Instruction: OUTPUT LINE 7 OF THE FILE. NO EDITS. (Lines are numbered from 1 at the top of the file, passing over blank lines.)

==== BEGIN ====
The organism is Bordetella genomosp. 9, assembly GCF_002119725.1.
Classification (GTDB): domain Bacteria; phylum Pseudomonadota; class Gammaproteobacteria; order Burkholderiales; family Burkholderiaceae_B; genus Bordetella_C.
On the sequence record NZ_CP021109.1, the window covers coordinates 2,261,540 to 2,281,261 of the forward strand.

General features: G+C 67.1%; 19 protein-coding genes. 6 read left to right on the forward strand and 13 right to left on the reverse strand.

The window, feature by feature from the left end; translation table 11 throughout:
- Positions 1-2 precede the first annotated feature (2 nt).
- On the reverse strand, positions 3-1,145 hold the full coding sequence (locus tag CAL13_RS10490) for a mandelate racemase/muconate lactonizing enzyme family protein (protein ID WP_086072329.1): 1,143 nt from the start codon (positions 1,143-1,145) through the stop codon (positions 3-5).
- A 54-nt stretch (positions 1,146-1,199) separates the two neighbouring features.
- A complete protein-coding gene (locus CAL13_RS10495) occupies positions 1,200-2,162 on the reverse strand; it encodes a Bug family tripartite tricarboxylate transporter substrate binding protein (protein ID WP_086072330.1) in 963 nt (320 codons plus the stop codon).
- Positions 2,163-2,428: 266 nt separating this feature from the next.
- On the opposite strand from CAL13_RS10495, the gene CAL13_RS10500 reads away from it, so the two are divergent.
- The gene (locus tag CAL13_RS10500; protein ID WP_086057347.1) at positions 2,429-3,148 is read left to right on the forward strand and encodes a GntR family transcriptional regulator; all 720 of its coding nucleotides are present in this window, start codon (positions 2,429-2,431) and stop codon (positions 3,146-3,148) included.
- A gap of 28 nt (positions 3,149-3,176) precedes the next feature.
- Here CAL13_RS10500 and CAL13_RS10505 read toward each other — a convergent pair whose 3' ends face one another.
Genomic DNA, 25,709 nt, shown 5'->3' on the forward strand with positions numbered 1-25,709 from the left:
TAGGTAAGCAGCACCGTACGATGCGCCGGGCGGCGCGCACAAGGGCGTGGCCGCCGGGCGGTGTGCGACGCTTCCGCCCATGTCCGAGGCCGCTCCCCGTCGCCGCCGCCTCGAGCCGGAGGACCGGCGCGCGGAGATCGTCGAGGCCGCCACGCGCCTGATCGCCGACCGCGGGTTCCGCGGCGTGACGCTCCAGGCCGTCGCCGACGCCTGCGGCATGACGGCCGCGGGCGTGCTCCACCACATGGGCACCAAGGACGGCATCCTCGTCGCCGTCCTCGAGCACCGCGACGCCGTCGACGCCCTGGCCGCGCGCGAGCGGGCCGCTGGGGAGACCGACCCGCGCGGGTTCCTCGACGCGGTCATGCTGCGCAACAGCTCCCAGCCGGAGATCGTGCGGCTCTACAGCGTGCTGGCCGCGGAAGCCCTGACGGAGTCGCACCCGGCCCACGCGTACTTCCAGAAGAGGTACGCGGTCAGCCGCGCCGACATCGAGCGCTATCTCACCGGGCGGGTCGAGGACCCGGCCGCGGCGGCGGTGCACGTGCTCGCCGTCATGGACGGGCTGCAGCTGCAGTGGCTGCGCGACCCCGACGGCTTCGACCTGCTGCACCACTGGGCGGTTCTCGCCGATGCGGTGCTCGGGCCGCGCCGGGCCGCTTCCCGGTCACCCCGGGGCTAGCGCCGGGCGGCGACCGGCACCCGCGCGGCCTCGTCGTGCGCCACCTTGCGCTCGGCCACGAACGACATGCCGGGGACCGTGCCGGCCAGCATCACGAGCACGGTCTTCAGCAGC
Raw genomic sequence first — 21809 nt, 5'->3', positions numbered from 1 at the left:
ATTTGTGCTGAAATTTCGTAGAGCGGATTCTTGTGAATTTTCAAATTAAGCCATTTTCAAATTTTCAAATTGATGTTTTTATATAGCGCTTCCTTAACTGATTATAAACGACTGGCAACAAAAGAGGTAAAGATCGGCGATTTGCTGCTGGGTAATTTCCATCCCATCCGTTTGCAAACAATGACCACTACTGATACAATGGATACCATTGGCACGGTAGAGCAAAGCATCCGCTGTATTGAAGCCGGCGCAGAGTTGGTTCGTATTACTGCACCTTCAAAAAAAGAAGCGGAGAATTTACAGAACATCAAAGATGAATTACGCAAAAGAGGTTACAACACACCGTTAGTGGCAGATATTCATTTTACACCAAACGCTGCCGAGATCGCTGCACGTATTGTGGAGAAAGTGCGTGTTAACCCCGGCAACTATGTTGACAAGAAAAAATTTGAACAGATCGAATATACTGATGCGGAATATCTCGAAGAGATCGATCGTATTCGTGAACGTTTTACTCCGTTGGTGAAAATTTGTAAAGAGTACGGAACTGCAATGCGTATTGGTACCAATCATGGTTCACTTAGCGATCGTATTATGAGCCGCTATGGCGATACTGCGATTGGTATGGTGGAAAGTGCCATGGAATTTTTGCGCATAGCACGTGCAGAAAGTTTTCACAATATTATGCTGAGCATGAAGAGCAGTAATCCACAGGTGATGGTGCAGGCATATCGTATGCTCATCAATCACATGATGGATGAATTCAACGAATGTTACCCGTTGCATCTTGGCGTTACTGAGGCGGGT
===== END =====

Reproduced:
- On the reverse strand, positions 3-1,145 hold the full coding sequence (locus tag CAL13_RS10490) for a mandelate racemase/muconate lactonizing enzyme family protein (protein ID WP_086072329.1): 1,143 nt from the start codon (positions 1,143-1,145) through the stop codon (positions 3-5).